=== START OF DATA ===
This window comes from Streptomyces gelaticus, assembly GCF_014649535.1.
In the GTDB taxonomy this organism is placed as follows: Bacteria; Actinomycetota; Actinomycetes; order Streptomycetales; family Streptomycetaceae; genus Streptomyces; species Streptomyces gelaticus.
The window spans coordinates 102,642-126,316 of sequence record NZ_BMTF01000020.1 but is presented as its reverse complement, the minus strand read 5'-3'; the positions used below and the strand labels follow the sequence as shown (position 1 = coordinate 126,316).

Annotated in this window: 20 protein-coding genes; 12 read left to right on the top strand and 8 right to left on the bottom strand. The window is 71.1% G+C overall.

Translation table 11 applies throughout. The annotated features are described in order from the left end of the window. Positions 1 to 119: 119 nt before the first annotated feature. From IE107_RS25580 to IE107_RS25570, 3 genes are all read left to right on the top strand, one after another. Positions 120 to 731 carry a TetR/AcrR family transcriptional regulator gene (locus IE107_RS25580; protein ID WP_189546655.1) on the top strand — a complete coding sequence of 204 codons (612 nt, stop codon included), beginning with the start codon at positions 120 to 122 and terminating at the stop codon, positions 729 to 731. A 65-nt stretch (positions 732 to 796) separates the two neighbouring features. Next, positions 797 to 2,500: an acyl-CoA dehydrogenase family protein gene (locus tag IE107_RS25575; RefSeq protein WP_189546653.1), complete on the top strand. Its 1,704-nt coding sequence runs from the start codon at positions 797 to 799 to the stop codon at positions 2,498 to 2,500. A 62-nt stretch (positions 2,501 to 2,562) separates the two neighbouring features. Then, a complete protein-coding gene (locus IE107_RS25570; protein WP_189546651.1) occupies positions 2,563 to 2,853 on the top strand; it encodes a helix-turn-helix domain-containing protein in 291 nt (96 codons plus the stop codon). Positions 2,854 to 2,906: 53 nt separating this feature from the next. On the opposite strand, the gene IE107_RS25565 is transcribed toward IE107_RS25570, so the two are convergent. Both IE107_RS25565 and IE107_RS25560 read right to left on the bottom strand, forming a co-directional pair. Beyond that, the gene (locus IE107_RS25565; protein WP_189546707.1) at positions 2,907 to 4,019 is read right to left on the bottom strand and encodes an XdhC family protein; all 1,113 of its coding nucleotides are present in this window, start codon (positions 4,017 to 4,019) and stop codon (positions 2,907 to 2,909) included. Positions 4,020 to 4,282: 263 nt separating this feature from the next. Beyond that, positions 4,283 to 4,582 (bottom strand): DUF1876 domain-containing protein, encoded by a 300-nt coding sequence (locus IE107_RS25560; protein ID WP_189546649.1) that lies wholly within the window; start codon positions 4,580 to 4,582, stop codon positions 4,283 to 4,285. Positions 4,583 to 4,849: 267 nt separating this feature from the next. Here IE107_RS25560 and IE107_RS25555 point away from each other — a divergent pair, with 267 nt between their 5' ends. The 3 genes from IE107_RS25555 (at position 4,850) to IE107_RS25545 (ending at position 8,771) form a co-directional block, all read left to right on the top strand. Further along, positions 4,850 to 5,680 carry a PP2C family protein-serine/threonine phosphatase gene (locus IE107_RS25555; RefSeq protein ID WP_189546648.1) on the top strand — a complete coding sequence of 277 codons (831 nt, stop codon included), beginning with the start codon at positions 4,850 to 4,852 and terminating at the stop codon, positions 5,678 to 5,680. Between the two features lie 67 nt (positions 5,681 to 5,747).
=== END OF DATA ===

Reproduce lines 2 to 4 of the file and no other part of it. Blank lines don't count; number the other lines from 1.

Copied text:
In the GTDB taxonomy this organism is placed as follows: Bacteria; Actinomycetota; Actinomycetes; order Streptomycetales; family Streptomycetaceae; genus Streptomyces; species Streptomyces gelaticus.
The window spans coordinates 102,642-126,316 of sequence record NZ_BMTF01000020.1 but is presented as its reverse complement, the minus strand read 5'-3'; the positions used below and the strand labels follow the sequence as shown (position 1 = coordinate 126,316).

Annotated in this window: 20 protein-coding genes; 12 read left to right on the top strand and 8 right to left on the bottom strand. The window is 71.1% G+C overall.